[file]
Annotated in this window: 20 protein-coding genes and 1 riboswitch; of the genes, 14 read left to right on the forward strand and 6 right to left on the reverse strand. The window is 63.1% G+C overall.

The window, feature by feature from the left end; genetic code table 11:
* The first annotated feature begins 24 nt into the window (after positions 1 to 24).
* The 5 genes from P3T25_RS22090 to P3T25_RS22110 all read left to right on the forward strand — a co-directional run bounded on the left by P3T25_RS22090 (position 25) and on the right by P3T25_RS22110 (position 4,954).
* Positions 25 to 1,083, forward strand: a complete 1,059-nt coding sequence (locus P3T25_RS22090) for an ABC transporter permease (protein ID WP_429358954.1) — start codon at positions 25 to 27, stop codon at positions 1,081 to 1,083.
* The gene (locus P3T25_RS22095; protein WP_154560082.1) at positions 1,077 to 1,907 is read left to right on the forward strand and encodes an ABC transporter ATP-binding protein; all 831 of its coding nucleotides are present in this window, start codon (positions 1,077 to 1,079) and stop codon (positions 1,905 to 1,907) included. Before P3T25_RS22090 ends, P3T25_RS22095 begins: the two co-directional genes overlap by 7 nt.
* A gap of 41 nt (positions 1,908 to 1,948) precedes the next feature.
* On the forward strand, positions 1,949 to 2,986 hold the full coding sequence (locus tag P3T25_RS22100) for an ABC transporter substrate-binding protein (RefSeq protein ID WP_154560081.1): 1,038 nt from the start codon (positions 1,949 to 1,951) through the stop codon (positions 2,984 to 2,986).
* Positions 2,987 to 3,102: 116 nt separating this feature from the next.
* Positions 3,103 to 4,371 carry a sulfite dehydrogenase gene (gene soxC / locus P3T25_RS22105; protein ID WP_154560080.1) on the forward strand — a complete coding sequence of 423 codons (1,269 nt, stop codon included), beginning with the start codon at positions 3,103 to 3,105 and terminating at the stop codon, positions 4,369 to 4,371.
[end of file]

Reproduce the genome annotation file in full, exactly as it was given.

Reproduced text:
Annotated in this window: 20 protein-coding genes and 1 riboswitch; of the genes, 14 read left to right on the forward strand and 6 right to left on the reverse strand. The window is 63.1% G+C overall.

The window, feature by feature from the left end; genetic code table 11:
* The first annotated feature begins 24 nt into the window (after positions 1 to 24).
* The 5 genes from P3T25_RS22090 to P3T25_RS22110 all read left to right on the forward strand — a co-directional run bounded on the left by P3T25_RS22090 (position 25) and on the right by P3T25_RS22110 (position 4,954).
* Positions 25 to 1,083, forward strand: a complete 1,059-nt coding sequence (locus P3T25_RS22090) for an ABC transporter permease (protein ID WP_429358954.1) — start codon at positions 25 to 27, stop codon at positions 1,081 to 1,083.
* The gene (locus P3T25_RS22095; protein WP_154560082.1) at positions 1,077 to 1,907 is read left to right on the forward strand and encodes an ABC transporter ATP-binding protein; all 831 of its coding nucleotides are present in this window, start codon (positions 1,077 to 1,079) and stop codon (positions 1,905 to 1,907) included. Before P3T25_RS22090 ends, P3T25_RS22095 begins: the two co-directional genes overlap by 7 nt.
* A gap of 41 nt (positions 1,908 to 1,948) precedes the next feature.
* On the forward strand, positions 1,949 to 2,986 hold the full coding sequence (locus tag P3T25_RS22100) for an ABC transporter substrate-binding protein (RefSeq protein ID WP_154560081.1): 1,038 nt from the start codon (positions 1,949 to 1,951) through the stop codon (positions 2,984 to 2,986).
* Positions 2,987 to 3,102: 116 nt separating this feature from the next.
* Positions 3,103 to 4,371 carry a sulfite dehydrogenase gene (gene soxC / locus P3T25_RS22105; protein ID WP_154560080.1) on the forward strand — a complete coding sequence of 423 codons (1,269 nt, stop codon included), beginning with the start codon at positions 3,103 to 3,105 and terminating at the stop codon, positions 4,369 to 4,371.